How to Maintain Safety and Maximize the Efficacy of Cardiopulmonary Resuscitation in COVID-19 Patients: Insights from the Recent Guidelines.

J Clin Med 2021 Nov 30;10(23). Epub 2021 Nov 30.

1st Chair and Department of Cardiology, Medical University of Warsaw, 02-091 Warsaw, Poland.

Since December 2019, the novel coronavirus disease 2019 (COVID-19) caused by Severe Acute Respiratory Syndrome Coronavirus 2 (SARS-CoV-2) has remained a challenge for governments and healthcare systems all around the globe. SARS-CoV-2 infection is associated with increased rates of hospital admissions and significant mortality. The pandemic increased the rate of cardiac arrest and the need for cardiopulmonary resuscitation (CPR). COVID-19, with its pathophysiology and detrimental effects on healthcare, influenced the profile of patients suffering from cardiac arrest, as well as the conditions of performing CPR. To ensure both the safety of medical personnel and the CPR efficacy for patients, resuscitation societies have published modified guidelines addressing the specific reality of the COVID-19 pandemic. In this review, we briefly describe the transmission and pathophysiology of COVID-19, present the challenges of CPR in SARS-CoV-2-infected patients, summarize the current recommendations regarding the algorithms of basic life support (BLS), advanced life support (ALS) and pediatric life support, and discuss other aspects of CPR in COVID-19 patients, which potentially affect the risk-to-benefit ratio of medical procedures and therefore should be considered while formulating further recommendations.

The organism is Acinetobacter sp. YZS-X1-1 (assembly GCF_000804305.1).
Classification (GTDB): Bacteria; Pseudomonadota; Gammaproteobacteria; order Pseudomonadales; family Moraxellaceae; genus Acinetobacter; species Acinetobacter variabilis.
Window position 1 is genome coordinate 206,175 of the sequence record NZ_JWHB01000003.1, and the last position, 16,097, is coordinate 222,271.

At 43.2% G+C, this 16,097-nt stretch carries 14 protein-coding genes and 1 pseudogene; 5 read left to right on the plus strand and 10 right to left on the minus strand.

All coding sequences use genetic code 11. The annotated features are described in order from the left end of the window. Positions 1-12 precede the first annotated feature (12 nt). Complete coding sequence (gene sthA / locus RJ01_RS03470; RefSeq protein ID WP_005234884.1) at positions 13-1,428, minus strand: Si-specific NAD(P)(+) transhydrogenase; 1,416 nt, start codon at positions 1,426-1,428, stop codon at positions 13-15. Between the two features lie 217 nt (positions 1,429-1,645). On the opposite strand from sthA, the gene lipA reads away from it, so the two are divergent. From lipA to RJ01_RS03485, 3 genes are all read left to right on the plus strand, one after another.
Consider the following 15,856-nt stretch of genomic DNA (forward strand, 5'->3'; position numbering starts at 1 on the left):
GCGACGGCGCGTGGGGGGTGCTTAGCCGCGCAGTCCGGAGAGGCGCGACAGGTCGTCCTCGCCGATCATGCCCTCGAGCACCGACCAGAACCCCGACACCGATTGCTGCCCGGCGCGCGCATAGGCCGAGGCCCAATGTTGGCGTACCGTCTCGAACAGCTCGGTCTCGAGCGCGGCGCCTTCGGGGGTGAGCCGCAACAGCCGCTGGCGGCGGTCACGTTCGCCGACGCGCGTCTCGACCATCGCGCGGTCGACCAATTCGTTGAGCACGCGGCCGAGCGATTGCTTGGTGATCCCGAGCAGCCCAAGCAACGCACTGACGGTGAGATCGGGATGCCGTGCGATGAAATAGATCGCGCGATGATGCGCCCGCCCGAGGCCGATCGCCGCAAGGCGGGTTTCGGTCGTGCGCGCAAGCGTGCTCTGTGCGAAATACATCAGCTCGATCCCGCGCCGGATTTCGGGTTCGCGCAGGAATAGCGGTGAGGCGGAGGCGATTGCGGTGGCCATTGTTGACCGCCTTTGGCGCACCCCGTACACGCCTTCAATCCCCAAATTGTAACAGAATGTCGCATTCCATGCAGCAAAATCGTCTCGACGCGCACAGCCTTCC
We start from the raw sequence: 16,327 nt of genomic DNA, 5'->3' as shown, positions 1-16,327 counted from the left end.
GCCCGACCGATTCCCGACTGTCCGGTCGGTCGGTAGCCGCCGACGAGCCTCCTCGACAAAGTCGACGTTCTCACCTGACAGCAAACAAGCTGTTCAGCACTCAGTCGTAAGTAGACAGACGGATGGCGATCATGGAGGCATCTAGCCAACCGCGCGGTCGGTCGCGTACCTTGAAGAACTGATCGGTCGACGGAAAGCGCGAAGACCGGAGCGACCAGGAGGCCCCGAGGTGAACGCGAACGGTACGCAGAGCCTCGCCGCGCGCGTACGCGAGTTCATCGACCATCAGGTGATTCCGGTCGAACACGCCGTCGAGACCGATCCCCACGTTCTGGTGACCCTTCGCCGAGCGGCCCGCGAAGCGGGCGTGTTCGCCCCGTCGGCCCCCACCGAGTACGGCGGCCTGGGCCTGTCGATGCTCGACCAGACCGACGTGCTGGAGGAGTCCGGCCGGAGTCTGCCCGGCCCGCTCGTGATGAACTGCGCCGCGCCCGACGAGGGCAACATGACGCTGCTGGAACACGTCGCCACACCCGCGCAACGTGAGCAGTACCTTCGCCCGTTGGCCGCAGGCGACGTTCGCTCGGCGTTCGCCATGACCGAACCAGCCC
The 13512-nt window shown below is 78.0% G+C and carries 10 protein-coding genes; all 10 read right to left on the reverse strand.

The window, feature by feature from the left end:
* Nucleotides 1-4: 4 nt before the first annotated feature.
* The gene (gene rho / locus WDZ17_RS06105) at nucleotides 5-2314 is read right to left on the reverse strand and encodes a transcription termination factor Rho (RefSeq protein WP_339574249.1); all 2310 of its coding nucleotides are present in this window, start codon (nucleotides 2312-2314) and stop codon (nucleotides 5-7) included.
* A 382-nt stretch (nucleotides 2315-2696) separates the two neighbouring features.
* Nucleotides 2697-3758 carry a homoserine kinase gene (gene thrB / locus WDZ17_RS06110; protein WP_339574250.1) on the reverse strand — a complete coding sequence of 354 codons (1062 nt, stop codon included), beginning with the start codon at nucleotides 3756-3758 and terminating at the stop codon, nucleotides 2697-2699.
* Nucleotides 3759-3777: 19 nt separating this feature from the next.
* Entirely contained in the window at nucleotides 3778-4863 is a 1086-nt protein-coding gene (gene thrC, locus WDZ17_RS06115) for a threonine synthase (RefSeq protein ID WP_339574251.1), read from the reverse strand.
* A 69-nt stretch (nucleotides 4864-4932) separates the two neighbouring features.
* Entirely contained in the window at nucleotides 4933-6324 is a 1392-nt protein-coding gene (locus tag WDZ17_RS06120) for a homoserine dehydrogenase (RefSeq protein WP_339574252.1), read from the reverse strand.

View Article and Find Full Text PDF

Download full-text PDF

Source
http://dx.doi.org/10.3390/jcm10235667DOI Listing
http://www.ncbi.nlm.nih.gov/pmc/articles/PMC8658351PMC
November 2021

The Influence of COVID-19 on Out-Hospital Cardiac Arrest Survival Outcomes: An Updated Systematic Review and Meta-Analysis.

J Clin Med 2021 Nov 27;10(23). Epub 2021 Nov 27.

Institute of Medicine, Jan Kochanowski University of Kielce, 5 Zeromskiego Str., 25-369 Kielce, Poland.